[OPE-L:4098] technical change & competition in regional & world markets

Gerald Lev (glevy@pratt.edu)
Wed, 29 Jan 1997 16:22:45 -0800 (PST)

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Alejandro R wrote in [OPE-L:4095]:

> No, he does not "feel" anything: capitalists have no
> feelings... They are hungry wolves... It is a matter of the
> market. <snip>
> Right. Bankers are anxious and capitalist B is even more
> anxious...

Last time I checked, anxiety was a feeling. :-)

If it is the market -- and the force of competition -- that makes the
wolves so hungry, what happens when market conditions and competitive
structure change? See Michael P's #4090 and my #4060.

> Right. That is the case. Of course "depreciated" machines
> for USA can be used in countries where the competition is
> weaker. For instance, in my country --Costa Rica-- an
> important proportion of the machines used by industry are
> second-hand pieces bought in USA, even in junk-yards!! <snip>
> That could be the case of Costa Rican capitalists because
> they, using "scrap" bought in a USA junk-yard (probably by
> weight), can produce in Costa Rica.

Now here's a topic worth discussing -- the uneven development of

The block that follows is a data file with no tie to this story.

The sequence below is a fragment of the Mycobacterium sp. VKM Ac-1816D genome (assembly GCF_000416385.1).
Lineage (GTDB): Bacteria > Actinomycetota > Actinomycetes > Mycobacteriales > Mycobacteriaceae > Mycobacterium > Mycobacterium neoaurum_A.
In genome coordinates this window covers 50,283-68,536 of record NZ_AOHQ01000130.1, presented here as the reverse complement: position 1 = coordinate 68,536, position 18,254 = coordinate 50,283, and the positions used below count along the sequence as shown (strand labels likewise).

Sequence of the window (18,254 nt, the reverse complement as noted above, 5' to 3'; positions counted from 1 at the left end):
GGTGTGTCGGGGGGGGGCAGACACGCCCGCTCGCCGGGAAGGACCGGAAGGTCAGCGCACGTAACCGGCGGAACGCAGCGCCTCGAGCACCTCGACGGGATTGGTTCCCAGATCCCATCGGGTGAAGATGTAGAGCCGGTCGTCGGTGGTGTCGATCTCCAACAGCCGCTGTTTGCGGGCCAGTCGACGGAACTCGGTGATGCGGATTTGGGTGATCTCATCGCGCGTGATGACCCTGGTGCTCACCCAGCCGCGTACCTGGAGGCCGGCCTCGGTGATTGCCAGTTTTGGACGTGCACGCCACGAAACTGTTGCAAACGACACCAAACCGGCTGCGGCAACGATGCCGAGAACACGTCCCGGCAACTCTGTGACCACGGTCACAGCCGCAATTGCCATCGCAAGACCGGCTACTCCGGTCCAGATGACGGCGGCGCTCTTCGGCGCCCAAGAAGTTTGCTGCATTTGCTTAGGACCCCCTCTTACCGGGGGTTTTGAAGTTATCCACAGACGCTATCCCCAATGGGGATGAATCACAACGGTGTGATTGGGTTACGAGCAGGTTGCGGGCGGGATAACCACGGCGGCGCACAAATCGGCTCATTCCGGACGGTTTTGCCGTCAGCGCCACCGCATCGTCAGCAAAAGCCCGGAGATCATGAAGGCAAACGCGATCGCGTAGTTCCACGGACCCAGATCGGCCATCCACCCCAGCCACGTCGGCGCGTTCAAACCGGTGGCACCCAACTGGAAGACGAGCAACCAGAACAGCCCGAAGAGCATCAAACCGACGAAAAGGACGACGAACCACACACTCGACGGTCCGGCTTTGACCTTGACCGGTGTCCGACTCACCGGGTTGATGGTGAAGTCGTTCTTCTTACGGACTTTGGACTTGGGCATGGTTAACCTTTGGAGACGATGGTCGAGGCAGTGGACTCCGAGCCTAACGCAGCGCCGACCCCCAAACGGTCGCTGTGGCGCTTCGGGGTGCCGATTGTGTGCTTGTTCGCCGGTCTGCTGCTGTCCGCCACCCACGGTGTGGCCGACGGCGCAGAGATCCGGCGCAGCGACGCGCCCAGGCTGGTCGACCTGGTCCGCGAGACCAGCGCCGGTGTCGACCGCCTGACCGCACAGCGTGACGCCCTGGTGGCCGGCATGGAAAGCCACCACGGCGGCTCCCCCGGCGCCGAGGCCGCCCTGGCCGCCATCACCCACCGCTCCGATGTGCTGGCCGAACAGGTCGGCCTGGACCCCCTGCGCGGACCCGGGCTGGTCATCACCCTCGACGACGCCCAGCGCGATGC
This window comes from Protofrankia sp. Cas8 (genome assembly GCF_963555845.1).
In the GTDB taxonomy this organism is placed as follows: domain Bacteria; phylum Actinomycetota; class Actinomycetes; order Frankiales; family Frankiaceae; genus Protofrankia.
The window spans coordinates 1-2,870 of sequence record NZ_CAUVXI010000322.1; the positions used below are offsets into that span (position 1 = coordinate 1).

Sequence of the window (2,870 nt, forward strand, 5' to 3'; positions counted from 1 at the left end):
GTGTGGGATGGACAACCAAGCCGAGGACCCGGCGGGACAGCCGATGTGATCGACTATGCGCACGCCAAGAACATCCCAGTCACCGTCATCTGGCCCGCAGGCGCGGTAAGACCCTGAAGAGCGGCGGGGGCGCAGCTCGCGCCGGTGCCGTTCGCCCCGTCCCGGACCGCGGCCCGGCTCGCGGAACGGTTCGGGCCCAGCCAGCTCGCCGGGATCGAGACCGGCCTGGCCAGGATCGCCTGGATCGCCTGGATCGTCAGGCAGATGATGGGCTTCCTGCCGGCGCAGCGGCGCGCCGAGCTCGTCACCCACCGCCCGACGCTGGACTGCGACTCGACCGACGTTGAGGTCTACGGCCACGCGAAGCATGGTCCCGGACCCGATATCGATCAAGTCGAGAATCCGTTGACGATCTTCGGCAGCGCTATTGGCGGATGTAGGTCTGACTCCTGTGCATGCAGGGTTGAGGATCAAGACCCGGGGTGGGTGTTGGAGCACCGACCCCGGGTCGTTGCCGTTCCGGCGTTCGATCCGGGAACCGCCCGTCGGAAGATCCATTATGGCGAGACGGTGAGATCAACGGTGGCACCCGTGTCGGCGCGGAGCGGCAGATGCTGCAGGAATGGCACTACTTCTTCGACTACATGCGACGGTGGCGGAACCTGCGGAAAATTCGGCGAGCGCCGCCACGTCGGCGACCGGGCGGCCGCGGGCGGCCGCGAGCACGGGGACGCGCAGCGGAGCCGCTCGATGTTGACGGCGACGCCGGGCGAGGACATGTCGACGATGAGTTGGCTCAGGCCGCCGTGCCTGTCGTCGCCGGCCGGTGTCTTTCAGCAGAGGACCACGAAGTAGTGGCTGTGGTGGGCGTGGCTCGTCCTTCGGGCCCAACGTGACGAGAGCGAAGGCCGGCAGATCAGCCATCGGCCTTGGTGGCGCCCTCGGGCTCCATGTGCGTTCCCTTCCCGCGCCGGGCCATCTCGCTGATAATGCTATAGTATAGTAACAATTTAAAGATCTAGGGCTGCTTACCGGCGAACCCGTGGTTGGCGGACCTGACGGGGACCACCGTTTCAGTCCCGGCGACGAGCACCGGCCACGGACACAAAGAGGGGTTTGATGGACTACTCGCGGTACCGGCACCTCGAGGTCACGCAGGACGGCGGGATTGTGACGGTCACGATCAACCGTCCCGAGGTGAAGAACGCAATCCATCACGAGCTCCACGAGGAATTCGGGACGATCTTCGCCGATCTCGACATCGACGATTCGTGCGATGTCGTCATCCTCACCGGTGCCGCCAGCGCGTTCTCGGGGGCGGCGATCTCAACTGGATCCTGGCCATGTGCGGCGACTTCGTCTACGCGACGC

technical change internationally. I would think that the second-hand
machinery purchased as scrap would be used by capitalists who are
competing only on the regional or national market since they could not
be able to produce commodities efficiently enough to compete on the world
market. If they were to compete with other "foreign" firms that use the
most efficient technologies, wouldn't they require protection from the
state in order to remain afloat?

On the other hand, as you note elsewhere, these firms may have a cost
advantage due to lower labor costs. Yet, can we expect that the advantage
due to lower labor costs will more than offset the disadvantage of
employing obsolete constant fixed capital (even at "scrap" prices)? I
don't see any real evidence that firms which employ inefficient
technologies are able to compete on the world market despite the lower
labor costs -- except in isolated instances. Yet, how isolated are these

In solidarity, Jerry